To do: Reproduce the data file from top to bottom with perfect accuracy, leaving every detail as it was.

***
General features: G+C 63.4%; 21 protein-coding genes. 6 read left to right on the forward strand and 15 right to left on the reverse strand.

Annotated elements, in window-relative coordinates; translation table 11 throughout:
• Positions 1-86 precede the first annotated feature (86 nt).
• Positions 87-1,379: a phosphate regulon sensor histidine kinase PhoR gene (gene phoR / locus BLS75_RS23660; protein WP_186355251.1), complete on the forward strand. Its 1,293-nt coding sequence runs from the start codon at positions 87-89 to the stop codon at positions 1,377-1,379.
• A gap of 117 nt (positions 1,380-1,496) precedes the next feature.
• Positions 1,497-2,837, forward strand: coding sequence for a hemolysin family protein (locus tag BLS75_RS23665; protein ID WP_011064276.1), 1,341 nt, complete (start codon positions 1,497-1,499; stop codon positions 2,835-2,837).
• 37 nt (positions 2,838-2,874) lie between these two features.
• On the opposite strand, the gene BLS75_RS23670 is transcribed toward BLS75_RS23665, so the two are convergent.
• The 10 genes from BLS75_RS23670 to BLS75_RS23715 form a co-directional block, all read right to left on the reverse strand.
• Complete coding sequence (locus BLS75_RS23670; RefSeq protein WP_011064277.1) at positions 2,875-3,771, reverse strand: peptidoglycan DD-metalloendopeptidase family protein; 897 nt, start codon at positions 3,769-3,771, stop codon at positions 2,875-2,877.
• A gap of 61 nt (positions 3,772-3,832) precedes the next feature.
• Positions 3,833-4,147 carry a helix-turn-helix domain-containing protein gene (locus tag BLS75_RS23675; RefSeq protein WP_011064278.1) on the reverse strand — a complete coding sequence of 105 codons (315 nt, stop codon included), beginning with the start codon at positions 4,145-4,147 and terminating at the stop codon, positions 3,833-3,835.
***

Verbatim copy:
General features: G+C 63.4%; 21 protein-coding genes. 6 read left to right on the forward strand and 15 right to left on the reverse strand.

Annotated elements, in window-relative coordinates; translation table 11 throughout:
• Positions 1-86 precede the first annotated feature (86 nt).
• Positions 87-1,379: a phosphate regulon sensor histidine kinase PhoR gene (gene phoR / locus BLS75_RS23660; protein WP_186355251.1), complete on the forward strand. Its 1,293-nt coding sequence runs from the start codon at positions 87-89 to the stop codon at positions 1,377-1,379.
• A gap of 117 nt (positions 1,380-1,496) precedes the next feature.
• Positions 1,497-2,837, forward strand: coding sequence for a hemolysin family protein (locus tag BLS75_RS23665; protein ID WP_011064276.1), 1,341 nt, complete (start codon positions 1,497-1,499; stop codon positions 2,835-2,837).
• 37 nt (positions 2,838-2,874) lie between these two features.
• On the opposite strand, the gene BLS75_RS23670 is transcribed toward BLS75_RS23665, so the two are convergent.
• The 10 genes from BLS75_RS23670 to BLS75_RS23715 form a co-directional block, all read right to left on the reverse strand.
• Complete coding sequence (locus BLS75_RS23670; RefSeq protein WP_011064277.1) at positions 2,875-3,771, reverse strand: peptidoglycan DD-metalloendopeptidase family protein; 897 nt, start codon at positions 3,769-3,771, stop codon at positions 2,875-2,877.
• A gap of 61 nt (positions 3,772-3,832) precedes the next feature.
• Positions 3,833-4,147 carry a helix-turn-helix domain-containing protein gene (locus tag BLS75_RS23675; RefSeq protein WP_011064278.1) on the reverse strand — a complete coding sequence of 105 codons (315 nt, stop codon included), beginning with the start codon at positions 4,145-4,147 and terminating at the stop codon, positions 3,833-3,835.